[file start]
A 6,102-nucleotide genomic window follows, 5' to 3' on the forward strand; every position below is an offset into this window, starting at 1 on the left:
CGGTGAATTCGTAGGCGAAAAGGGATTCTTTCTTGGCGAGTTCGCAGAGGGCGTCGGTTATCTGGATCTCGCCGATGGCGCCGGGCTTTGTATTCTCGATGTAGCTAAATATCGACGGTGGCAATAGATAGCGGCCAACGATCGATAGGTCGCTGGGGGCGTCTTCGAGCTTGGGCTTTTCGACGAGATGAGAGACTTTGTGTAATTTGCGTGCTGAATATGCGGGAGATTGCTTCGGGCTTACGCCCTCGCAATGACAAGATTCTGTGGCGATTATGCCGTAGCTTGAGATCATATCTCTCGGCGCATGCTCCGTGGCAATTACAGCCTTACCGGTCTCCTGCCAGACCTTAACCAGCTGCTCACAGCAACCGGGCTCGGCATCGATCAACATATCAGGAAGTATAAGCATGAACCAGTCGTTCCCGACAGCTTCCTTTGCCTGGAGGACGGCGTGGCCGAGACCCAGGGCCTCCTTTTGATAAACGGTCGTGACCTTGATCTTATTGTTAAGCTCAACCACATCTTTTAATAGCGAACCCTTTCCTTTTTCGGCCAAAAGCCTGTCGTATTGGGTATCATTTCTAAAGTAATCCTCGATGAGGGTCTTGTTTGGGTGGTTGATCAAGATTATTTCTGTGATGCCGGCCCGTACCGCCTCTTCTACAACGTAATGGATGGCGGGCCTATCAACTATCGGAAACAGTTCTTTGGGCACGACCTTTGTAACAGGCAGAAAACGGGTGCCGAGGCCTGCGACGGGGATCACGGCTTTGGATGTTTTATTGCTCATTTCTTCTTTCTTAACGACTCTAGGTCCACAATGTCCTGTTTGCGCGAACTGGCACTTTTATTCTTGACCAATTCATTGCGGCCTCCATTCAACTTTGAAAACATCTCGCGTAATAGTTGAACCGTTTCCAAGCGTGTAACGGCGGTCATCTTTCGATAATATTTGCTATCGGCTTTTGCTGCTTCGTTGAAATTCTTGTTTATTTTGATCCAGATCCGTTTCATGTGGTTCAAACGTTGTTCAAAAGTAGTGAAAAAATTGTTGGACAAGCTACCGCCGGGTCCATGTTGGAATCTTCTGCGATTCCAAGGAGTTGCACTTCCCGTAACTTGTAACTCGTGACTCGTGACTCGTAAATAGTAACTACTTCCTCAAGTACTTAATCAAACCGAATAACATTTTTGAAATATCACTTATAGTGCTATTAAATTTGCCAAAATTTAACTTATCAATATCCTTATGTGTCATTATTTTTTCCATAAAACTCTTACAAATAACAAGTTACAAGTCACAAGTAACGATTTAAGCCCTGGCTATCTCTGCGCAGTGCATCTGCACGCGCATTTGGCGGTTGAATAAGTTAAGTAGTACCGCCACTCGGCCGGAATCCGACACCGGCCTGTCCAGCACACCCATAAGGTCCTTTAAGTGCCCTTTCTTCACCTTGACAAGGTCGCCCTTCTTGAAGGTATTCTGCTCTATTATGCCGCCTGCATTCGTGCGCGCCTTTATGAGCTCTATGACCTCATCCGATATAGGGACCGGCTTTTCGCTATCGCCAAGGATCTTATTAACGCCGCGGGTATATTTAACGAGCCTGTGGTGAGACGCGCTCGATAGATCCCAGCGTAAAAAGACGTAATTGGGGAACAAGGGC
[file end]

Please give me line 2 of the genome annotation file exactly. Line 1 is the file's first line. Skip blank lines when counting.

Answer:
CGGTGAATTCGTAGGCGAAAAGGGATTCTTTCTTGGCGAGTTCGCAGAGGGCGTCGGTTATCTGGATCTCGCCGATGGCGCCGGGCTTTGTATTCTCGATGTAGCTAAATATCGACGGTGGCAATAGATAGCGGCCAACGATCGATAGGTCGCTGGGGGCGTCTTCGAGCTTGGGCTTTTCGACGAGATGAGAGACTTTGTGTAATTTGCGTGCTGAATATGCGGGAGATTGCTTCGGGCTTACGCCCTCGCAATGACAAGATTCTGTGGCGATTATGCCGTAGCTTGAGATCATATCTCTCGGCGCATGCTCCGTGGCAATTACAGCCTTACCGGTCTCCTGCCAGACCTTAACCAGCTGCTCACAGCAACCGGGCTCGGCATCGATCAACATATCAGGAAGTATAAGCATGAACCAGTCGTTCCCGACAGCTTCCTTTGCCTGGAGGACGGCGTGGCCGAGACCCAGGGCCTCCTTTTGATAAACGGTCGTGACCTTGATCTTATTGTTAAGCTCAACCACATCTTTTAATAGCGAACCCTTTCCTTTTTCGGCCAAAAGCCTGTCGTATTGGGTATCATTTCTAAAGTAATCCTCGATGAGGGTCTTGTTTGGGTGGTTGATCAAGATTATTTCTGTGATGCCGGCCCGTACCGCCTCTTCTACAACGTAATGGATGGCGGGCCTATCAACTATCGGAAACAGTTCTTTGGGCACGACCTTTGTAACAGGCAGAAAACGGGTGCCGAGGCCTGCGACGGGGATCACGGCTTTGGATGTTTTATTGCTCATTTCTTCTTTCTTAACGACTCTAGGTCCACAATGTCCTGTTTGCGCGAACTGGCACTTTTATTCTTGACCAATTCATTGCGGCCTCCATTCAACTTTGAAAACATCTCGCGTAATAGTTGAACCGTTTCCAAGCGTGTAACGGCGGTCATCTTTCGATAATATTTGCTATCGGCTTTTGCTGCTTCGTTGAAATTCTTGTTTATTTTGATCCAGATCCGTTTCATGTGGTTCAAACGTTGTTCAAAAGTAGTGAAAAAATTGTTGGACAAGCTACCGCCGGGTCCATGTTGGAATCTTCTGCGATTCCAAGGAGTTGCACTTCCCGTAACTTGTAACTCGTGACTCGTGACTCGTAAATAGTAACTACTTCCTCAAGTACTTAATCAAACCGAATAACATTTTTGAAATATCACTTATAGTGCTATTAAATTTGCCAAAATTTAACTTATCAATATCCTTATGTGTCATTATTTTTTCCATAAAACTCTTACAAATAACAAGTTACAAGTCACAAGTAACGATTTAAGCCCTGGCTATCTCTGCGCAGTGCATCTGCACGCGCATTTGGCGGTTGAATAAGTTAAGTAGTACCGCCACTCGGCCGGAATCCGACACCGGCCTGTCCAGCACACCCATAAGGTCCTTTAAGTGCCCTTTCTTCACCTTGACAAGGTCGCCCTTCTTGAAGGTATTCTGCTCTATTATGCCGCCTGCATTCGTGCGCGCCTTTATGAGCTCTATGACCTCATCCGATATAGGGACCGGCTTTTCGCTATCGCCAAGGATCTTATTAACGCCGCGGGTATATTTAACGAGCCTGTGGTGAGACGCGCTCGATAGATCCCAGCGTAAAAAGACGTAATTGGGGAACAAGGGC